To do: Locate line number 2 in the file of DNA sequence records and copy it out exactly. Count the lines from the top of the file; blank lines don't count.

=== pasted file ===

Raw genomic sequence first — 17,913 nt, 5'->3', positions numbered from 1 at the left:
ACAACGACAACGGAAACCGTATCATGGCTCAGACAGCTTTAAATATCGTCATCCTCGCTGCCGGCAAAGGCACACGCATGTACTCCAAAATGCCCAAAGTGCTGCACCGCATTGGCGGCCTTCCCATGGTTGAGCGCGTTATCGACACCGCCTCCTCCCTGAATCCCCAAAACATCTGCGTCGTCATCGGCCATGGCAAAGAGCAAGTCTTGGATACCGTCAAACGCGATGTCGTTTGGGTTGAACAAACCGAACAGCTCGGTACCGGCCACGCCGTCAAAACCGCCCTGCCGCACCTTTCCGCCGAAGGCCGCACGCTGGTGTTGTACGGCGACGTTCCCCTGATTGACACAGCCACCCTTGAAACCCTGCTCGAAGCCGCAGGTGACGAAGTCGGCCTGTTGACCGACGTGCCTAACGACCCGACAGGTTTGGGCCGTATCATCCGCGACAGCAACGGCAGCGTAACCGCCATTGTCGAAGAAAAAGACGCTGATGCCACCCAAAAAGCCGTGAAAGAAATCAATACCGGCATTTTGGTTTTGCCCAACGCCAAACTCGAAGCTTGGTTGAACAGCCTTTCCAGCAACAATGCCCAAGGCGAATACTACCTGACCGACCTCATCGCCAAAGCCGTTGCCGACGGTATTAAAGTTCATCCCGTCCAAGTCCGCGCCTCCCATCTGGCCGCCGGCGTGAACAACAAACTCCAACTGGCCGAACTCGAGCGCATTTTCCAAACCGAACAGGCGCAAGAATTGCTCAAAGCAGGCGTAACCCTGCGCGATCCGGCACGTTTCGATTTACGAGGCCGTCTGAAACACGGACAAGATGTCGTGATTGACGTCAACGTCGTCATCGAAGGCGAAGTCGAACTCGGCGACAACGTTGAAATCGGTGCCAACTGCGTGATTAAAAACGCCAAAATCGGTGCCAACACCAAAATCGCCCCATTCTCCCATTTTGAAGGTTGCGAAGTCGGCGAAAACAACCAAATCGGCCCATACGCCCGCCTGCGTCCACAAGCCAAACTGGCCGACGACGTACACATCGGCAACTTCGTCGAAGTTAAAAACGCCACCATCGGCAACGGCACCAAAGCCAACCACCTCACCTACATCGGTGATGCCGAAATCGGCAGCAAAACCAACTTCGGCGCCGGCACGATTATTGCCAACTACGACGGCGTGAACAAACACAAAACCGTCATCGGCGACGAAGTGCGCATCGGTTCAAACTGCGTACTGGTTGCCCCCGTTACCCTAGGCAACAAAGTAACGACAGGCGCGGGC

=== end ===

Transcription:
ACAACGACAACGGAAACCGTATCATGGCTCAGACAGCTTTAAATATCGTCATCCTCGCTGCCGGCAAAGGCACACGCATGTACTCCAAAATGCCCAAAGTGCTGCACCGCATTGGCGGCCTTCCCATGGTTGAGCGCGTTATCGACACCGCCTCCTCCCTGAATCCCCAAAACATCTGCGTCGTCATCGGCCATGGCAAAGAGCAAGTCTTGGATACCGTCAAACGCGATGTCGTTTGGGTTGAACAAACCGAACAGCTCGGTACCGGCCACGCCGTCAAAACCGCCCTGCCGCACCTTTCCGCCGAAGGCCGCACGCTGGTGTTGTACGGCGACGTTCCCCTGATTGACACAGCCACCCTTGAAACCCTGCTCGAAGCCGCAGGTGACGAAGTCGGCCTGTTGACCGACGTGCCTAACGACCCGACAGGTTTGGGCCGTATCATCCGCGACAGCAACGGCAGCGTAACCGCCATTGTCGAAGAAAAAGACGCTGATGCCACCCAAAAAGCCGTGAAAGAAATCAATACCGGCATTTTGGTTTTGCCCAACGCCAAACTCGAAGCTTGGTTGAACAGCCTTTCCAGCAACAATGCCCAAGGCGAATACTACCTGACCGACCTCATCGCCAAAGCCGTTGCCGACGGTATTAAAGTTCATCCCGTCCAAGTCCGCGCCTCCCATCTGGCCGCCGGCGTGAACAACAAACTCCAACTGGCCGAACTCGAGCGCATTTTCCAAACCGAACAGGCGCAAGAATTGCTCAAAGCAGGCGTAACCCTGCGCGATCCGGCACGTTTCGATTTACGAGGCCGTCTGAAACACGGACAAGATGTCGTGATTGACGTCAACGTCGTCATCGAAGGCGAAGTCGAACTCGGCGACAACGTTGAAATCGGTGCCAACTGCGTGATTAAAAACGCCAAAATCGGTGCCAACACCAAAATCGCCCCATTCTCCCATTTTGAAGGTTGCGAAGTCGGCGAAAACAACCAAATCGGCCCATACGCCCGCCTGCGTCCACAAGCCAAACTGGCCGACGACGTACACATCGGCAACTTCGTCGAAGTTAAAAACGCCACCATCGGCAACGGCACCAAAGCCAACCACCTCACCTACATCGGTGATGCCGAAATCGGCAGCAAAACCAACTTCGGCGCCGGCACGATTATTGCCAACTACGACGGCGTGAACAAACACAAAACCGTCATCGGCGACGAAGTGCGCATCGGTTCAAACTGCGTACTGGTTGCCCCCGTTACCCTAGGCAACAAAGTAACGACAGGCGCGGGC